A campaign that real men can tolerate

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THERE can be few campaigns that have been so securely based in popular approval yet have evoked such a surprising political reaction as Edinburgh's swish Zero Tolerance campaign. It was launched across bus shelters and hoardings in Princes Street a year ago by the district council, supported by the Provost and the chief of police, and is now entering its second phase.

The motif and the message of Zero Tolerance are spreading to several other municipalities in Scotland impressed by the impact of the campaign in Edinburgh. More than 70

per cent of schoolchildren surveyed by Edinburgh district council's women's unit before the campaign expected to experience violence in their adult relationships. And violence was the number one political priority, before child care and jobs, in a survey of the city's women. These two discoveries persuaded the women's unit that men's violent abuse of their power was part of everyday life and thus part of the council's responsibility.

The unit was emboldened by Canada's response to the 1989 Montreal massacre, in which 14 women engineering students were murdered by a young man who stormed their college, driven by pathological anti-feminism. In 1991 the Canadian federal government launched a dollars 136m campaign against violence against women.

Edinburgh carefully crafted its campaign. The city is precariously balanced politically - if Zero Tolerance was to survive, the ruling Labour group needed to unite all political parties around its challenge to the abuse of men's power. Zero Tolerance connected with the great and the good, with the politicians and the police. It wanted to transcend shame and fatalism by clarifying the conditions in which women and children are threatened and the power that sustains the threat.

Edinburgh was clever: it did not shrink from the manifest link between masculinity and crimes of violence and abuse, but nor did it leave men simply with blame and accusation. The campaign offered men the opportunity to show solidarity with women, inviting them to sign up to the campaign and endorse women's right to be free from men's violence. Many did. Research into the response to the Zero Tolerance hoardings found that only 12 per cent of men opposed the campaign.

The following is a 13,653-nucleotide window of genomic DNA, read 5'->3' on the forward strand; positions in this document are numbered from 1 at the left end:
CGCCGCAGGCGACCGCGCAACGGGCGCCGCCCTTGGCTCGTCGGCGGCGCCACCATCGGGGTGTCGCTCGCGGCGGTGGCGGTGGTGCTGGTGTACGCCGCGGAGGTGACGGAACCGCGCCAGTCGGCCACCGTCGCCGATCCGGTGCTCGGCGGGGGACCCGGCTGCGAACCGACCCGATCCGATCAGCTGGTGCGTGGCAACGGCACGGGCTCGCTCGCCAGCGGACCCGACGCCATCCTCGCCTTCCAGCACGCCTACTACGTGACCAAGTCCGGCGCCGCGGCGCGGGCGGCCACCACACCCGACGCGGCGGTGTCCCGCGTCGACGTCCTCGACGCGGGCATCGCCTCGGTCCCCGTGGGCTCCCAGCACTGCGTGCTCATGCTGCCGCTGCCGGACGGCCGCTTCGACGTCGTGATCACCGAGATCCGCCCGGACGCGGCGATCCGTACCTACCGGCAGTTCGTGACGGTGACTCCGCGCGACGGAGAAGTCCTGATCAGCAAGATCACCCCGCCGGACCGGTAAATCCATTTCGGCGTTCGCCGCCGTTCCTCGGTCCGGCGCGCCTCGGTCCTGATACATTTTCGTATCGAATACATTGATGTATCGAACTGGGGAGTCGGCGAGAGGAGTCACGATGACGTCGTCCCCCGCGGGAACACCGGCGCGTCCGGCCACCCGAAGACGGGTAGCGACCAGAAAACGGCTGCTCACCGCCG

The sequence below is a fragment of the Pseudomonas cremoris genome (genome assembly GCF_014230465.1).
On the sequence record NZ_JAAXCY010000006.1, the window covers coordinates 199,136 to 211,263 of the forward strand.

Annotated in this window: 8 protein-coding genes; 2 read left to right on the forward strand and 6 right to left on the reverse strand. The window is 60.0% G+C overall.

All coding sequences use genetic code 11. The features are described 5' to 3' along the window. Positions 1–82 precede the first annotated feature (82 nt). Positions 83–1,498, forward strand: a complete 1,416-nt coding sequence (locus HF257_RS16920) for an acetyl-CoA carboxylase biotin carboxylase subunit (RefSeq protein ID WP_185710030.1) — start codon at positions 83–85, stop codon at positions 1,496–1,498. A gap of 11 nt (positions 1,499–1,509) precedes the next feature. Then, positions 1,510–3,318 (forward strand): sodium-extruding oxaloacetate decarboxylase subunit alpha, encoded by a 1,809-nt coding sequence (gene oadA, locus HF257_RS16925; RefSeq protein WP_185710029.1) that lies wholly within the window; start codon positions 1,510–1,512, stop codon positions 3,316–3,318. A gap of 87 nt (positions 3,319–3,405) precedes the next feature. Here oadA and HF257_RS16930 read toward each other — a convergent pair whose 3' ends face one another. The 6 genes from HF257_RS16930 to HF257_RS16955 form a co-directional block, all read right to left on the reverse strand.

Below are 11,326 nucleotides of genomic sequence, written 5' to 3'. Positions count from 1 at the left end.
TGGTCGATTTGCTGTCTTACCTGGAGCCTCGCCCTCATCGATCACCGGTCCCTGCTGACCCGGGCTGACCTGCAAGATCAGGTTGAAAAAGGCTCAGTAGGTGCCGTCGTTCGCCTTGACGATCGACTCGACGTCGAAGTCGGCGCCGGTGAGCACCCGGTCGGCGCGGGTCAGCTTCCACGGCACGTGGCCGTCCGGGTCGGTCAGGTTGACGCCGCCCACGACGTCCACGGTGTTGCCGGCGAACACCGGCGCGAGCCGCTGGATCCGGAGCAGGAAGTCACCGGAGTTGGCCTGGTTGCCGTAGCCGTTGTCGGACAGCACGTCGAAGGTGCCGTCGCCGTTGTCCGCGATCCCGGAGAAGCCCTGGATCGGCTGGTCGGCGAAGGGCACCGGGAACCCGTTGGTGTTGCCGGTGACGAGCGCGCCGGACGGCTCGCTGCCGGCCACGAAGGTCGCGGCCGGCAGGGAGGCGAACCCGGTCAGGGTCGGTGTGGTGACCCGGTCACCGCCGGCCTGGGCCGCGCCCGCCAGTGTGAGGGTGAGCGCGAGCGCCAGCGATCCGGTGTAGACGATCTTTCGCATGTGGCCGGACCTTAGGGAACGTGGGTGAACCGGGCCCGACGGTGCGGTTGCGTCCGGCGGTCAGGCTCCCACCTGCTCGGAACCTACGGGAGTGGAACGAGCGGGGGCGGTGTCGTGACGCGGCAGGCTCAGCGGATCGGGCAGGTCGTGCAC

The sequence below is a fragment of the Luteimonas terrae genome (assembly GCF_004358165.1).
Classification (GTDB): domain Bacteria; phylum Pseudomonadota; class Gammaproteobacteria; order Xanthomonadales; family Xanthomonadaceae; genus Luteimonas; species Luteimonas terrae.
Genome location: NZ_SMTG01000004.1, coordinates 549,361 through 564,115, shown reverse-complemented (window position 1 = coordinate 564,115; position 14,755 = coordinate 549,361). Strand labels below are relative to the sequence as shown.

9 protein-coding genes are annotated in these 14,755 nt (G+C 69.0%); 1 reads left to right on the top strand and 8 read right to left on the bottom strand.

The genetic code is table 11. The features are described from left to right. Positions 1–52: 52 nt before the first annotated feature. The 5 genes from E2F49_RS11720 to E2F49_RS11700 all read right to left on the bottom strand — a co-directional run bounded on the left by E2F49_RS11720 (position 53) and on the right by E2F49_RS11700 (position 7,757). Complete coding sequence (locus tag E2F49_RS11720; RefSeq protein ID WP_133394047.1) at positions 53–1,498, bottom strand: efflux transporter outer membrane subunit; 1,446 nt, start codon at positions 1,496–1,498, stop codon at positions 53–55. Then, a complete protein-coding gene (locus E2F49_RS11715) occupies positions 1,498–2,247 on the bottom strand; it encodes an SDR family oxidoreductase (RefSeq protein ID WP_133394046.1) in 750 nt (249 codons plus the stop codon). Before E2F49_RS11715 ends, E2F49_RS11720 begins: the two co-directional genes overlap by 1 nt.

The strength of Zero Tolerance lies in its iconography: it depicts images of women, not as victims but in circumstances of security, pleasure and rest. Below these images the captions intrude, almost as an assault, giving the facts and figures on the violence and sexual abuse endured by women and children. The images disturb the stereotype of the victim: these women's self-containment and serenity confirm their solitary strength and confound any fantasy that 'she asked for it'.

These comfortable scenes - a businesswoman restfully reading in her elegant apartment, a granny telling bedtime stories to a child - provide a clue to the cross-class character of the victims and also, therefore, of their assailants. They could be anyone. The viewers, both men and women, have to make a decision: where does their empathy lie? There is no opportunity for voyeuristic sympathy with the assailant or pleasure in the brutalised bodies of his victims.

London's Zero Tolerance campaign was launched last month by the Association of London Authorities with the support of the Metropolitan Police, which now has 65 designated domestic violence units. The London campaign is narrowly focused on domestic violence, rather than the spectrum of sexual crimes: 'He gave her flowers, chocolates and multiple bruising.' Edinburgh was about women, London's is less subtle: its target is men. None the less, like Edinburgh, the London campaign invites us to reinterpret everyday oppressions as offences: 'It's not just a fact of life, it's a crime.'

Zero Tolerance has its critics, north and south. Some of its erstwhile Conservative adherents in Edinburgh have lost confidence. 'I'm for the rights of women, but I'm not an extremist,' explained the council's Tory group leader, Daphne Sleigh. She acknowledged that 'vast tracts of Scotland are old-fashioned male- dominated communities, cloth-cap socialism, so feminism is an obscenity to them.'

Her own worry is that Zero Tolerance might be seen as 'one of those feminist things'. She still believes in the importance of confronting violence against women, but 'I prefer to get there without a major hassle'.

This tells us more about the state of British politics than it does about Zero Tolerance: our party system trails weakly behind the revolution in common sense as exemplified in the campaign, which cuts across all political alignments.

Zero Tolerance appears to have been accepted by ordinary men more readily than by some politicians and opinion-formers, who fear for the reputation of men in general. Zero Tolerance works with irrefutable evidence. The link between masculinity, violence and sexual crimes is as irrefutable as the danger of drinking and driving.

Yet embarrassed conservatives, cloth- capped or Jaegered, still balk at naming the problem. Their traditionalist approach to law and order still depends on a subliminal demonisation of men and the generalised fears of women. What the critics cannot accept is the linking of these crimes with men's abuse of power, rather than with their biology, or badness. By their silence they offer their fellow men no service and women no safety. Zero Tolerance, however, does not blame men, it enlightens them.